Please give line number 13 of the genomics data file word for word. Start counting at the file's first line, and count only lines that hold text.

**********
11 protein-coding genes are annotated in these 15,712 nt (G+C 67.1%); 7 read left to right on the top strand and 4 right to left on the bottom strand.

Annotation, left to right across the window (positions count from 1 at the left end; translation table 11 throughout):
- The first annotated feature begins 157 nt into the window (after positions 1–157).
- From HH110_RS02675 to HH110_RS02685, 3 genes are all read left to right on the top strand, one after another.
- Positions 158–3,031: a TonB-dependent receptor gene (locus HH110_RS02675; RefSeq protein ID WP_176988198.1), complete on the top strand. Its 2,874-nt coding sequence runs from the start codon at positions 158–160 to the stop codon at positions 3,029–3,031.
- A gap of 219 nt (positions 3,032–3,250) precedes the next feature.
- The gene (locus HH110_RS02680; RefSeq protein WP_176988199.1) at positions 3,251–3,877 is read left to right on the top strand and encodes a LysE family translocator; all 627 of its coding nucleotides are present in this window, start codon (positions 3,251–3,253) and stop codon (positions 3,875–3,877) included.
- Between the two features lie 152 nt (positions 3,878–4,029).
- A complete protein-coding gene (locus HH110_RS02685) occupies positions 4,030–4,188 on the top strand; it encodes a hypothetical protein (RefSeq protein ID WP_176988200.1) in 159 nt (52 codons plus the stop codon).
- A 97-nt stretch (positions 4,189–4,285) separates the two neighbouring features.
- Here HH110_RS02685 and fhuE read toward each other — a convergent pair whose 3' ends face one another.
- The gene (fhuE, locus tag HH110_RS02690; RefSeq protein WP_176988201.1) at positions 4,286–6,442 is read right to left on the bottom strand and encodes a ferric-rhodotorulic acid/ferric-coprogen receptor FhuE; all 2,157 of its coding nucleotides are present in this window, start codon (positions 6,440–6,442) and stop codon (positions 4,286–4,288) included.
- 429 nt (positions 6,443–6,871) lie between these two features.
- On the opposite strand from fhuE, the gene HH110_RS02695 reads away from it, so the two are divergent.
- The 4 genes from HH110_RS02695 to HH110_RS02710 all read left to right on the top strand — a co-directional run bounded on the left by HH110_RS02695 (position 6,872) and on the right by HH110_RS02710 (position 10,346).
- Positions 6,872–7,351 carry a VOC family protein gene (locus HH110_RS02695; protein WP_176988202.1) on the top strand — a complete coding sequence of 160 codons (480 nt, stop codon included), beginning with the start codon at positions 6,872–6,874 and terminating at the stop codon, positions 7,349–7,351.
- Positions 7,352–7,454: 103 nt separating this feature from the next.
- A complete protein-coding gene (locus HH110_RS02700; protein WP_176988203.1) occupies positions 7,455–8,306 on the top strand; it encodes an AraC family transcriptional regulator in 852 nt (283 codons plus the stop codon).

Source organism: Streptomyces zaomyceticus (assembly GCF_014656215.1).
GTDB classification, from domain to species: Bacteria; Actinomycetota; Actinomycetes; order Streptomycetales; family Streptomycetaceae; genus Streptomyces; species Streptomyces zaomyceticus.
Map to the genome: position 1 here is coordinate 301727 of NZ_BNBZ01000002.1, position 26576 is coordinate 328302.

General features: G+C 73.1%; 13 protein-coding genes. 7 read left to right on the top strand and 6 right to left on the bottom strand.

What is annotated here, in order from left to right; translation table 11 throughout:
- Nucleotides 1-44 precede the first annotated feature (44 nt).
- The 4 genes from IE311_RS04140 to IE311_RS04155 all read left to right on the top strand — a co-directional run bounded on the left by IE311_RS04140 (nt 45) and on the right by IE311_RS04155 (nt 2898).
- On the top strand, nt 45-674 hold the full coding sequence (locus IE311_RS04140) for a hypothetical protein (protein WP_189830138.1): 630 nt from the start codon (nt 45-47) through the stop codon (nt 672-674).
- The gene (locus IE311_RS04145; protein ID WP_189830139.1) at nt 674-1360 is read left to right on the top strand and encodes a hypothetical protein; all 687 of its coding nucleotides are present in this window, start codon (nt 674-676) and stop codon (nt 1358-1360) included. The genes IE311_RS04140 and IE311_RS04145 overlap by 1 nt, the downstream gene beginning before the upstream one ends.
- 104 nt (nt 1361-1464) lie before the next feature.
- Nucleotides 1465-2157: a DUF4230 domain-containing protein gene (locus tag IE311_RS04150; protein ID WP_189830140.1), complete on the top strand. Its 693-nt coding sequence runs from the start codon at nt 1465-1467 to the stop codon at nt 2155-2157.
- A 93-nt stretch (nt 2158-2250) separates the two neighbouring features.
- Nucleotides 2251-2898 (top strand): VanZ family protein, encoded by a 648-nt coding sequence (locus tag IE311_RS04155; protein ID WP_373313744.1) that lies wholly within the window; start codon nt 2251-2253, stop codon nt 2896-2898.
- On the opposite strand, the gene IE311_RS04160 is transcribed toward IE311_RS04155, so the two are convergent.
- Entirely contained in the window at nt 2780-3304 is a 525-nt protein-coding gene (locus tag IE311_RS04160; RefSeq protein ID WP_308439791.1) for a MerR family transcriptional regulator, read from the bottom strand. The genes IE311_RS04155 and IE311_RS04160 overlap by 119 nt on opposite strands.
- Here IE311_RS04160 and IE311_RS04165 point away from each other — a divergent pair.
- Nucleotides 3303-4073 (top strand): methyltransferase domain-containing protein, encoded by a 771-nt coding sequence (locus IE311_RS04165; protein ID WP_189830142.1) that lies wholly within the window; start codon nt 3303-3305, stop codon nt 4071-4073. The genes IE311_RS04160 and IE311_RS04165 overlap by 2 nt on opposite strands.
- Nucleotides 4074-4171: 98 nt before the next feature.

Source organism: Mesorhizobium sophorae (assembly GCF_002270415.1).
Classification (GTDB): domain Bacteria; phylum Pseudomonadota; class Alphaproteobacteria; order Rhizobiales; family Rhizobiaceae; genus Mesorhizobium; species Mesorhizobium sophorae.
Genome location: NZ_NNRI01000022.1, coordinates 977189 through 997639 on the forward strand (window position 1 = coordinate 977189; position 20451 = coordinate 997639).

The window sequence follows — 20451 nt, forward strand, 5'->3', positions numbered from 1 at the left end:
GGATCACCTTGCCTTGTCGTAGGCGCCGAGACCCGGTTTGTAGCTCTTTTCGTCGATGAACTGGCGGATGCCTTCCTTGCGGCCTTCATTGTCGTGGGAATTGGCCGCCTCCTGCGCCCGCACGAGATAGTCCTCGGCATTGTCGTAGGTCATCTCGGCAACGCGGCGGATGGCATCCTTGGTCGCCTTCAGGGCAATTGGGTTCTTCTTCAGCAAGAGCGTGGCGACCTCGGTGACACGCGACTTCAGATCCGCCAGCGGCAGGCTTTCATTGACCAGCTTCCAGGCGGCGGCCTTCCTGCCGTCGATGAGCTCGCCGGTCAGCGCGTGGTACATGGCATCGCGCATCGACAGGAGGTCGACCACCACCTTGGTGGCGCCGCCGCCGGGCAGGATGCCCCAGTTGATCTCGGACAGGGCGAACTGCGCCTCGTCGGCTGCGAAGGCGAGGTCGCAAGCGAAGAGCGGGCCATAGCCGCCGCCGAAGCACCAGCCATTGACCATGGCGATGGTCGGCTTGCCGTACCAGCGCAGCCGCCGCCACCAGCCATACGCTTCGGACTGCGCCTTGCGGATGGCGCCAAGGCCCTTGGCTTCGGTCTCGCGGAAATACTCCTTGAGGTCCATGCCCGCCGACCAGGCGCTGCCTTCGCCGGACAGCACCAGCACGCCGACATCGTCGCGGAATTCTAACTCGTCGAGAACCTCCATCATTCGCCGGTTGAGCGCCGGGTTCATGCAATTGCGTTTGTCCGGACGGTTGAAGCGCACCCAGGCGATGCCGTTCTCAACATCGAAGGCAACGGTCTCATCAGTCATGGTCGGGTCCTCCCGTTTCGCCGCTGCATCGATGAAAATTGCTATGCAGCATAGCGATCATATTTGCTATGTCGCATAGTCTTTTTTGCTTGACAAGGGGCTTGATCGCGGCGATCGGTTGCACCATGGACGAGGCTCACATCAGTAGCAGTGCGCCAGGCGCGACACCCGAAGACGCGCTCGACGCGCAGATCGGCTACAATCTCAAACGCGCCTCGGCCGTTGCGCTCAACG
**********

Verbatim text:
- 429 nt (positions 6,443–6,871) lie between these two features.